That's a question that I've been asked several times in the last few days. With the Yankees and the Phillies kicking off the World Series on Wednesday night, friends and family have been keen to find out how I will manage my emotions for the next week to 10 days.
Do I root for the Yankees, by virtue of the fact that they represent New York and that they will be trying to derail a bitter rival's quest for back-to-back championships? Do I root for the Phillies, who by winning the Series would shut the mouths of the legions of "diehard" Yankee fans that have suddenly re-appeared this year?
My answer so far has been that I will simply be rooting for a meteor to strike Yankee Stadium right before the first pitch of Game 1 is thrown. My real answer is a lot more complex.
In a perverse way, I am actually glad that the Yankees and Phillies are their respective league champions. It's a nightmare scenario for Mets fans, of course, but it is also a nightmare scenario for ownership and management. The Wilpons seem to react only to shame and embarrassment, and watching the Mets' crosstown rivals do battle with the three-time NL East champions allows those feelings to cut even more deeply.
Fred Wilpon is still more interested in enjoying his debilitating Jackie Robinson/Brooklyn Dodgers fetish than he is with satisfying his own franchise's fanbase. Jeff Wilpon is still too obsessed trying to convince himself that he isn't the product of blatant and outright nepotism to hire the best management people available and to let them work free from his interference.
The result? The fanbase is disgusted and demoralized, baseball operations are a mess from top to bottom and the Mets are a 70-win team that inexplicably thinks that it's just a few bad breaks away from being a 95-win team. Meanwhile, the Yankees and the Phillies - two organizations that are run better than the Mets in every single facet imaginable - are squaring off for a championship.
The Wilpons deserve this, even if Mets fans do not.
So I am rooting for a thrilling seven-game series, one that captivates the imagination of the nation and vaults both the Yankees and the Phillies into the national spotlight, cementing their status as the two iconic teams of their respective leagues. I don't even care who wins. I just want it to be crystal clear to every baseball fan, even two people as remarkably dense as Fred and Jeff Wilpon, just how irrelevant the Mets have become in comparison.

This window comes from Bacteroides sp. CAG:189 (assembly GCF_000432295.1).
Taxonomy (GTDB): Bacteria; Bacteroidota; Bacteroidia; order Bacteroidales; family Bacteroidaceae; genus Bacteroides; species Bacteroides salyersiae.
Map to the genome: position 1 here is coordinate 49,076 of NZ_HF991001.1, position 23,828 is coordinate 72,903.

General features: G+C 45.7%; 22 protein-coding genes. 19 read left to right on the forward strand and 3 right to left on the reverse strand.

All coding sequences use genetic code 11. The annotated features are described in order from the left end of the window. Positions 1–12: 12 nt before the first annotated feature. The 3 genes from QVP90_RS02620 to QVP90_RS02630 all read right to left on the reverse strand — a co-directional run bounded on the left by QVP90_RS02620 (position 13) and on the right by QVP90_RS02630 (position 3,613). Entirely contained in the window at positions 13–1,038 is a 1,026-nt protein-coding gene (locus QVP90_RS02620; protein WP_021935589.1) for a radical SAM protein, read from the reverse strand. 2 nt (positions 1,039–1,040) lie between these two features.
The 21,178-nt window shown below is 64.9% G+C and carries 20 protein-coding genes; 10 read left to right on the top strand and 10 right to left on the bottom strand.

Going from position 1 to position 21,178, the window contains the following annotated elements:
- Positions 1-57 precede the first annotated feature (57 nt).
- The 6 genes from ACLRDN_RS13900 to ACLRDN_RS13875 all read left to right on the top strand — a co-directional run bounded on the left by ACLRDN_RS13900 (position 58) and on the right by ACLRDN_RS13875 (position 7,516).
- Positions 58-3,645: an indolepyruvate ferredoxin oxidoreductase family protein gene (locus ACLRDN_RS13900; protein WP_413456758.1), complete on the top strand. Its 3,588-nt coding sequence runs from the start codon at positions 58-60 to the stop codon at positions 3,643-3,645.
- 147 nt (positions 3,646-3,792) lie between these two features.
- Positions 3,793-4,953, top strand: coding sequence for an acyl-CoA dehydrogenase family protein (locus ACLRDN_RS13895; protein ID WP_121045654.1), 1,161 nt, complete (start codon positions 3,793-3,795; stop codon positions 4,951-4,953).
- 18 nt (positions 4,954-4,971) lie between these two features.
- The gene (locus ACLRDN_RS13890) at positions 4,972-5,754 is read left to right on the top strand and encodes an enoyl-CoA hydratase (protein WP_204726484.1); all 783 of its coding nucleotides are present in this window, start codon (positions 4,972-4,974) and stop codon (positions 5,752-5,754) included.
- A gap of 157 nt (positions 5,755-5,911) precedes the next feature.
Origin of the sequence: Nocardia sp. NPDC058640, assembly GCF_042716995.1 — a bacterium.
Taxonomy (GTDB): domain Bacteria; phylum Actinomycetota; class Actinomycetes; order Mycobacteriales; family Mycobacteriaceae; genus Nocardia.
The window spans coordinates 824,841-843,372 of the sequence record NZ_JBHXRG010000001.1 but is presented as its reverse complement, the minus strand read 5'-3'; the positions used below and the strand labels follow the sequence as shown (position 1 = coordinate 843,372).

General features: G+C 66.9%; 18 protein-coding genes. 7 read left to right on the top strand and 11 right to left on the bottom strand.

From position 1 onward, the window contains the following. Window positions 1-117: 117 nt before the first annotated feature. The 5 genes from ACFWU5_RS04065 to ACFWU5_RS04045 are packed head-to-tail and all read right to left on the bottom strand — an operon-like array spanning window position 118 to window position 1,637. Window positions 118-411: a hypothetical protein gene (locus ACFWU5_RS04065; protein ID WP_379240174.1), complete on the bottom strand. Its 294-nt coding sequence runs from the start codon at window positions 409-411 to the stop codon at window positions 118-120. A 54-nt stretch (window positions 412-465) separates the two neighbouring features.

From there, I am rooting for change.
I am rooting for the 2009 World Series to mark the turning point in the historical timeline of the New York Mets. If the Mets first took the field as a member of the National League in 1962, let that season become known as 47 B.A. (before The Awakening). Let the year 2010 become 1 A.A. - the year in which this franchise began the rebuilding process in earnest and laid the foundation for becoming the most intelligently-run sports franchise in American sports history.
It can be done. The Mets have a beautiful new stadium that, with several important design tweaks, can become a monstrous revenue generator that the fanbase can actually be proud of. The Mets have a television station that can showcase their product on a daily basis and inspire a new generation of fans to declare their loyalty to the Orange and Blue.
The Mets have financial resources unmatched by anyone except the Yankees - and the potential revenues of both franchises are a lot closer than either the Wilpons or the Mets fans would like to admit. If it is true that the Mets have in fact made a small profit from the Madoff schemes, then money truly is no longer an object.
From that foundation, the structure can be built. Ownership can ask a simple question - "who are the New York Mets?" - and relentlessly go about the task of answering that question in a way that will make this franchise perennial championship contenders.
Older baseball fans remember "The Dodger Way" and "The Oriole Way." It was the blueprint of an organization that dictated how a professional ballplayer should look and act from the moment he signed a minor-league contract to the day he left the organization. It is time to create "The Met Way" - and for that to mean something other than being an injury-prone and overpaid underachiever who is as trained in the science of baseball fundamentals as he is in the science of quantum physics.
Mets fans, turn on your televisions on Wednesday night. Enjoy a terrific matchup between two great teams and two great starting pitchers (CC Sabathia and Cliff Lee). Do it again for Game 2 and Game 3 and for every game thereafter. Enjoy the game of baseball played at its highest level.
And then, when it is over, regardless of who wins and who loses, turn your eyes to Fred and Jeff Wilpon. Ask them, in whatever fashion you can, these very simple questions.
When are you going to stop tearing at the very fabric of this organization and trying to stitch it back together with temporary and insufficient patches? When are you going to put your gigantic egos aside and contribute more of the only thing that a baseball owner should ever contribute to the operation of a franchise - money? When are you going to realize that you are an active and ongoing detriment to the good fortune of this organization and that you are driving away an entire generation of Mets fans in the process?
When are you going to turn the New York Mets into winners - just like the Yankees and the Phillies are?